Thursday, April 5, 2012

Democratic Republic of the Congo Research


There are over 200 African ethnic groups, of which the majority are Bantu. Bantu-speaking peoples form about 80% of the population. Most of the rest are Sudanic-speaking groups in the north and northeast. In the cuvette are found about 80,000100,000 Pygmies. Among the Bantu-speaking peoples, the major groups are the Kongo, or Bakongo, in Lower Zaire; the Luba, or Baluba, in East Kasai and Shaba; the Mongo and related groups in the cuvette area; and the Lunda and Chokwe in Bandundu and West Kasai; the Bemba and Hemba in Shaba; and the Kwango and Kasai in Bandundu. The four largest tribesMongo, Luba, Kongo (all Bantu), and the Mangbetu-Azande (Hamitic)make up about 45% of the total population. Non-Africans include Belgians, Greeks, Lebanese, and Asian Indians.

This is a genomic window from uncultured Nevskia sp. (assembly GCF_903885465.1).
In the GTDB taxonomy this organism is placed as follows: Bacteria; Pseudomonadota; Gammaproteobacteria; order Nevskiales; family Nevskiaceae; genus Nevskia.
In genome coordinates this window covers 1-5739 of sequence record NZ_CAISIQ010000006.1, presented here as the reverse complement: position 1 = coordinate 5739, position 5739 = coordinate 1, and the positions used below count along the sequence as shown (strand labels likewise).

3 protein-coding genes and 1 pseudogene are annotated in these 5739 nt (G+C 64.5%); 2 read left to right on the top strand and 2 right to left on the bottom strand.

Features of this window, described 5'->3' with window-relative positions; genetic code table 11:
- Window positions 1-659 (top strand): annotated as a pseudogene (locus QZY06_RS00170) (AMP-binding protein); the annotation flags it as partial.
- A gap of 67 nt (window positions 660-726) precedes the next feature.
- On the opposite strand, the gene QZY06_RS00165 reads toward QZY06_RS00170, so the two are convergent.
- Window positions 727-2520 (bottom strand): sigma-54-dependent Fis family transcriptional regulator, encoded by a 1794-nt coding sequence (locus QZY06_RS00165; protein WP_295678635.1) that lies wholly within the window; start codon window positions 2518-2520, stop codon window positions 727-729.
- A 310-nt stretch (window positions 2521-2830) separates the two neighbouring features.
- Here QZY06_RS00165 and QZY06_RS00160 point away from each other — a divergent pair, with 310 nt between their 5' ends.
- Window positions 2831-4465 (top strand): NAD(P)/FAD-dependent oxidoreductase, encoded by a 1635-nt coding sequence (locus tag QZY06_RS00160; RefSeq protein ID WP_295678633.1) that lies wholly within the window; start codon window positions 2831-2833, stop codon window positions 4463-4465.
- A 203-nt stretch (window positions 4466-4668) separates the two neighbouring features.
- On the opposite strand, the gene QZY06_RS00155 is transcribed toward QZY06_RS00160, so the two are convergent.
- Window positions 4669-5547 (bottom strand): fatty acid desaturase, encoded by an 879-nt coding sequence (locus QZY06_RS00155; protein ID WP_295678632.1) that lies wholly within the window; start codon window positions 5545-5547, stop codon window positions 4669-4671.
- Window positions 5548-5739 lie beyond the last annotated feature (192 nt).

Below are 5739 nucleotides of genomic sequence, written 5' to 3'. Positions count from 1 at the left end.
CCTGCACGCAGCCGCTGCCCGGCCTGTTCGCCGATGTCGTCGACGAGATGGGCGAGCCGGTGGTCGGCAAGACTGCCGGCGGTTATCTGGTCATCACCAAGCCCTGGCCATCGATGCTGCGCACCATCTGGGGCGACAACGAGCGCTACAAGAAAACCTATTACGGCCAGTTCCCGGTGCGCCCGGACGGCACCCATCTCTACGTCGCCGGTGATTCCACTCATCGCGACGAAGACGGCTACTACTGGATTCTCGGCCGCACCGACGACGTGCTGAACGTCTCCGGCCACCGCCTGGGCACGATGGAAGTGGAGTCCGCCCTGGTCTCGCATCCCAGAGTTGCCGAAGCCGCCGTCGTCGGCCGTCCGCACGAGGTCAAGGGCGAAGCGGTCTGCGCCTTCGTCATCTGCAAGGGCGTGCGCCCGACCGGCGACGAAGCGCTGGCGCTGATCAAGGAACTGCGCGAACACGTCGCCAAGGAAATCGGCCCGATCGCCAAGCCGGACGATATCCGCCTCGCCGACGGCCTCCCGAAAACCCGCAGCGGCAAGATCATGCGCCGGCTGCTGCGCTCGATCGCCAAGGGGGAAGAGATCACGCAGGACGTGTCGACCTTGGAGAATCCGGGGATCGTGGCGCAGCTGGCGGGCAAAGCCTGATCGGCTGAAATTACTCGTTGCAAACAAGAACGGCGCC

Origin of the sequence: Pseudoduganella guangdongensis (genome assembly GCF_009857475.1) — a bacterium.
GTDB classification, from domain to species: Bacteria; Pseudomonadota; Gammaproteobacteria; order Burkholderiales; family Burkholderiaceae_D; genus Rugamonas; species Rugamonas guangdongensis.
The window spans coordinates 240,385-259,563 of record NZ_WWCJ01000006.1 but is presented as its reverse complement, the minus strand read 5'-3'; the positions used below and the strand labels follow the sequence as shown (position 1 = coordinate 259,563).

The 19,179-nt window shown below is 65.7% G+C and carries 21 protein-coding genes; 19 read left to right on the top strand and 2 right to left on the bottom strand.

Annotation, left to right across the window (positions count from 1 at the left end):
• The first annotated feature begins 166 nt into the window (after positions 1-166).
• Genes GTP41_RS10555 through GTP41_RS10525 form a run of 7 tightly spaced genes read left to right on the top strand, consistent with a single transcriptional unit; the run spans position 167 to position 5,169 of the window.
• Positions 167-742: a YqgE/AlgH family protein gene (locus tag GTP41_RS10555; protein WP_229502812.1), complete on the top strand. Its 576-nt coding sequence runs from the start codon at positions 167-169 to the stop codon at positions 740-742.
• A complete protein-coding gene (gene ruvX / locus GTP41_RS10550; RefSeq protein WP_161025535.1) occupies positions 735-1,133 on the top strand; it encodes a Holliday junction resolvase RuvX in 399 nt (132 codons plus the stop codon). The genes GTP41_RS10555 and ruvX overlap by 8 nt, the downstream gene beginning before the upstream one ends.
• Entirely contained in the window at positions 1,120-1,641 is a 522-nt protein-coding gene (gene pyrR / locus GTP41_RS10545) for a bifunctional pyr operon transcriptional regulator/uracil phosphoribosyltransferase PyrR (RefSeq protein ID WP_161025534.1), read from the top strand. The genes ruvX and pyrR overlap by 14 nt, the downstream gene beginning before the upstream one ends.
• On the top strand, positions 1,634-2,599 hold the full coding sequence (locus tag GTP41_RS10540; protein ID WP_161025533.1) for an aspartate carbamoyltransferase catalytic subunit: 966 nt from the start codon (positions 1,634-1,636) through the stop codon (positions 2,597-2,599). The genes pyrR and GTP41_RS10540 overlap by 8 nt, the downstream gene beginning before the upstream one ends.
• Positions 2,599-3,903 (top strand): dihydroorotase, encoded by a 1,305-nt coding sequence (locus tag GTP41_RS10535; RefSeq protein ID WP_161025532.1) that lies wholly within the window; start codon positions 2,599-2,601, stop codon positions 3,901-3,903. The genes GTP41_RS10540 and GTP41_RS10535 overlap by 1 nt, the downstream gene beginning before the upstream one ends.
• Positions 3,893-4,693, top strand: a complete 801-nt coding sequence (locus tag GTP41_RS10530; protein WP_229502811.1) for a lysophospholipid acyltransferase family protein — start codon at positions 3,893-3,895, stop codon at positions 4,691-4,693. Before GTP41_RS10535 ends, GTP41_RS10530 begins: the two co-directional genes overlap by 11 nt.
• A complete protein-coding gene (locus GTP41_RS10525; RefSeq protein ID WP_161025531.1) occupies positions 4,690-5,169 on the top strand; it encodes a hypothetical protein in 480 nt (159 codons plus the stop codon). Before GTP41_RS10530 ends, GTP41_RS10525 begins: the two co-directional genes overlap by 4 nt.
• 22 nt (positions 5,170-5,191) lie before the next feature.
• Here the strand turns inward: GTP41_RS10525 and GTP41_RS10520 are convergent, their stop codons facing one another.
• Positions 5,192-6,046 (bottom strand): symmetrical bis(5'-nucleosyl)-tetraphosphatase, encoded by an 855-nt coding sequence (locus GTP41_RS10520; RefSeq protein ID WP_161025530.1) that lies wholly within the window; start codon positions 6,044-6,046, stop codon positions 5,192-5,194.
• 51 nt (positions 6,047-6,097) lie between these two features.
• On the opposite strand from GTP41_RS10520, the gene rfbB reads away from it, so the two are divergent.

As many as 700 languages and dialects are spoken in the DROC. Serving as regional linguae francae are four African languages: Lingala is used in the north from Kisangani to Kinshasa, as well as in the armed forces; Swahili, in the Kingwana dialect, is used in the east; Kikongo in Lower Zaire; and Tshiluba in the south-central area. In addition, Lomongo is widely spoken in the cuvette. French is the official language and is widely used in government and commerce.


Congolese Culture:

TED talks


The Democratic Republic of Congo: A brief history